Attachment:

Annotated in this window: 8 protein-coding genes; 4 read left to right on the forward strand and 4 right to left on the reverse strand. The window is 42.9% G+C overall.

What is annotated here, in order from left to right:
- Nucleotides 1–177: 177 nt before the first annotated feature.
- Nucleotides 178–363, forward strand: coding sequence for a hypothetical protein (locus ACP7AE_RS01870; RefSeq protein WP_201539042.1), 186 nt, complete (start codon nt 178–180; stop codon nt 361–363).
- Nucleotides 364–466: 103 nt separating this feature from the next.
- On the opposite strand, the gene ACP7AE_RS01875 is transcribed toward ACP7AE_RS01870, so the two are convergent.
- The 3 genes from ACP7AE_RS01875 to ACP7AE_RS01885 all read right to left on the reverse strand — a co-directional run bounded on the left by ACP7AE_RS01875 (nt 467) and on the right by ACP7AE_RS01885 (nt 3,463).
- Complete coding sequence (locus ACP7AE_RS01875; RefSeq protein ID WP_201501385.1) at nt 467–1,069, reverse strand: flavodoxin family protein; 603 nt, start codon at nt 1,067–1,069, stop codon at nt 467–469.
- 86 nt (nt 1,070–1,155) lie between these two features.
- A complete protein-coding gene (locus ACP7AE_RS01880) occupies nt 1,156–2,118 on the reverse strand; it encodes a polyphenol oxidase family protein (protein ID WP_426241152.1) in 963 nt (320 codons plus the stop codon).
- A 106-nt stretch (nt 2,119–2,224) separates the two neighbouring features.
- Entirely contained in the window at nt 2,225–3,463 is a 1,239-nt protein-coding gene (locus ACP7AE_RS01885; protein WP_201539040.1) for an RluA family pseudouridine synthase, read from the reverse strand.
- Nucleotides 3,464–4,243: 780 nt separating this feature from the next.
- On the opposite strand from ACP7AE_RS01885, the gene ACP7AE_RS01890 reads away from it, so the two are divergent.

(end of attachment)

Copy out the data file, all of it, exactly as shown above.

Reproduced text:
Annotated in this window: 8 protein-coding genes; 4 read left to right on the forward strand and 4 right to left on the reverse strand. The window is 42.9% G+C overall.

What is annotated here, in order from left to right:
- Nucleotides 1–177: 177 nt before the first annotated feature.
- Nucleotides 178–363, forward strand: coding sequence for a hypothetical protein (locus ACP7AE_RS01870; RefSeq protein WP_201539042.1), 186 nt, complete (start codon nt 178–180; stop codon nt 361–363).
- Nucleotides 364–466: 103 nt separating this feature from the next.
- On the opposite strand, the gene ACP7AE_RS01875 is transcribed toward ACP7AE_RS01870, so the two are convergent.
- The 3 genes from ACP7AE_RS01875 to ACP7AE_RS01885 all read right to left on the reverse strand — a co-directional run bounded on the left by ACP7AE_RS01875 (nt 467) and on the right by ACP7AE_RS01885 (nt 3,463).
- Complete coding sequence (locus ACP7AE_RS01875; RefSeq protein ID WP_201501385.1) at nt 467–1,069, reverse strand: flavodoxin family protein; 603 nt, start codon at nt 1,067–1,069, stop codon at nt 467–469.
- 86 nt (nt 1,070–1,155) lie between these two features.
- A complete protein-coding gene (locus ACP7AE_RS01880) occupies nt 1,156–2,118 on the reverse strand; it encodes a polyphenol oxidase family protein (protein ID WP_426241152.1) in 963 nt (320 codons plus the stop codon).
- A 106-nt stretch (nt 2,119–2,224) separates the two neighbouring features.
- Entirely contained in the window at nt 2,225–3,463 is a 1,239-nt protein-coding gene (locus ACP7AE_RS01885; protein WP_201539040.1) for an RluA family pseudouridine synthase, read from the reverse strand.
- Nucleotides 3,464–4,243: 780 nt separating this feature from the next.
- On the opposite strand from ACP7AE_RS01885, the gene ACP7AE_RS01890 reads away from it, so the two are divergent.